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An Opportunity to Practice Hospitality

I’m going to share a few things I’ve done to take the anxiety out of hospitality.

With Thanksgiving and Christmas right around the corner we will all have many opportunities to practice hospitality.

I’ve been married over thirty years and have cooked hundreds of meals, some quite fancy, and some quite plain. We’ve hosted our church picnics where we served over 100 people and had intimate dinners with just another couple. There is really no right or wrong way to make meals for guests, other than the food should be edible of course.

I’m going to share a few things I’ve done to take the anxiety out of hospitality.

  • Work on 2-3 meals that you are totally comfortable preparing.
    • Practice on your family so they are almost fool proof and don’t cause you anxiety about your ability to prepare them.
    • When we moved here ten years ago I knew we would be inviting families over from our new church so we could get to know them.
    • I planned one easy to make menu that I served each time we had someone new over. I did keep track of who we had over so I wasn’t preparing the same thing several times for the same people.
    • I have a couple of indoor meals and one grilled picnic type meal that I can put together easily.
    • I try to keep the ingredients on hand for these meals.
  • Let your guests bring something if they offer.
    • I know I’m always more comfortable when I can bring something to share.
    • Ask ahead of time about allergies and preferences. If allergies are a problem for your guests perhaps they would like to bring something that their allergic person can eat without concern.
  • Leave some preparations for them to help with.
    • This is something I struggle with. In this article Rejection and How to Deal with it I talk about some things I wish I had done differently with my mother-in-law.
  • Check out our book Family Favorites for the Holidays for other holiday ideas. Family-Favorites new cover 233x350

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  • June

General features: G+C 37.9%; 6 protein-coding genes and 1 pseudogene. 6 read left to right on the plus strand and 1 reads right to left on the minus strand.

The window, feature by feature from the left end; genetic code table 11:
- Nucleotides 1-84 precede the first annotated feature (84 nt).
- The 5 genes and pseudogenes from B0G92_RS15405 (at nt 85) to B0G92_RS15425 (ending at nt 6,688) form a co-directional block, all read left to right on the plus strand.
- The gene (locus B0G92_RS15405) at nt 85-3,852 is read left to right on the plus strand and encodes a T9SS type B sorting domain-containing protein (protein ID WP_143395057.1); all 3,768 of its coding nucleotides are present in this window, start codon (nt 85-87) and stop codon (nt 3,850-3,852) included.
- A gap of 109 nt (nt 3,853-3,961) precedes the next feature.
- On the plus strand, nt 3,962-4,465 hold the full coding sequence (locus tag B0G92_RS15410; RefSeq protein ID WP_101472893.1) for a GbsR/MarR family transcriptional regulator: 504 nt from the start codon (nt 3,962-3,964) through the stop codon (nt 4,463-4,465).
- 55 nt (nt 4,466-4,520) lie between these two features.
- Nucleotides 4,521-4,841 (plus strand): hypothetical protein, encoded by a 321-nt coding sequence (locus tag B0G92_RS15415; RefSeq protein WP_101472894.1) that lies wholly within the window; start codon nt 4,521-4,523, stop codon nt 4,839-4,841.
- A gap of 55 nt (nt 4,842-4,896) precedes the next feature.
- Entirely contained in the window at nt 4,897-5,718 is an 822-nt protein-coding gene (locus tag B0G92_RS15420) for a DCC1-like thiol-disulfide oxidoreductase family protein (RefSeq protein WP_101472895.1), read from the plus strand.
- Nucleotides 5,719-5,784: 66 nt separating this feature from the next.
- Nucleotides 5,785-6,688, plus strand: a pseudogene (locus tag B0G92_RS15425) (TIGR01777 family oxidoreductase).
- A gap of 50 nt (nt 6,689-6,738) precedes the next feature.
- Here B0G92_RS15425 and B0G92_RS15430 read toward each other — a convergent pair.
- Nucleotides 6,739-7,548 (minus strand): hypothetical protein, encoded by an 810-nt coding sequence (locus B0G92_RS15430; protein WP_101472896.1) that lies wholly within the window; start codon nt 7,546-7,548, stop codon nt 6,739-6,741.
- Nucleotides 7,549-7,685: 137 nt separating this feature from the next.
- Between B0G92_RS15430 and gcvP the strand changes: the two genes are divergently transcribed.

Posted October 17, 2015 at 3:56 PM

    Great tips, Phyllis!

  • Ruth
    Posted October 16, 2015 at 8:12 AM

    Your idea to know several recipes very well makes a lot of sense:).

    I once read how a lady would specifically keep a prepared meal in the freezer, or the ingredients for a quick and easy one on hand (as well as things like chips and salsa to increase a meal). That way, unexpected (or short notice) company were always welcome, and it was not a stress to feed them.

    This sounds like something I want to put into practice, in my own home (at this point, we have enough girls around to pitch in and put a meal together, while others visit)!

    • Post Author
      Phyllis Sather
      Posted October 16, 2015 at 12:20 PM

      Those are some great ideas Ruth. Being prepared does make things much easier to be spontaneous.

      A prepared meal could also be used to take to someone who is just having a bad day – an “I love you” meal.

  • Belinda
    Posted October 15, 2015 at 6:34 PM

    Hi Phyllis – its been a while since I visited here. I was talking about your Purposeful Planning book the other day and thought I’d pop over to see what was happening on your blog! Still think your Purposeful Planning book is one of the best!

    • Post Author
      Phyllis Sather
      Posted October 16, 2015 at 1:27 AM

      What a fun surprise to see your name on my site. Thank you for your kind words. How are you doing?

  • Dawnita
    Posted October 15, 2015 at 12:41 PM

    I am loving this series on hospitality! I used to not accept when guests would offer to bring something but I’ve learned. Out here in the boonies it can be hard to get good produce, so that’s something I always suggest. It’s usually something they can pick up easily & leaves me time for baking.

    • Post Author
      Phyllis Sather
      Posted October 15, 2015 at 3:24 PM

      I used to never let anyone bring anything or help with anything. Inheriting my mother-in-laws journals changed me quickly when I read what she wrote about feeling left out. I thought I was being kind to her, but she wanted to help and be a part of things.

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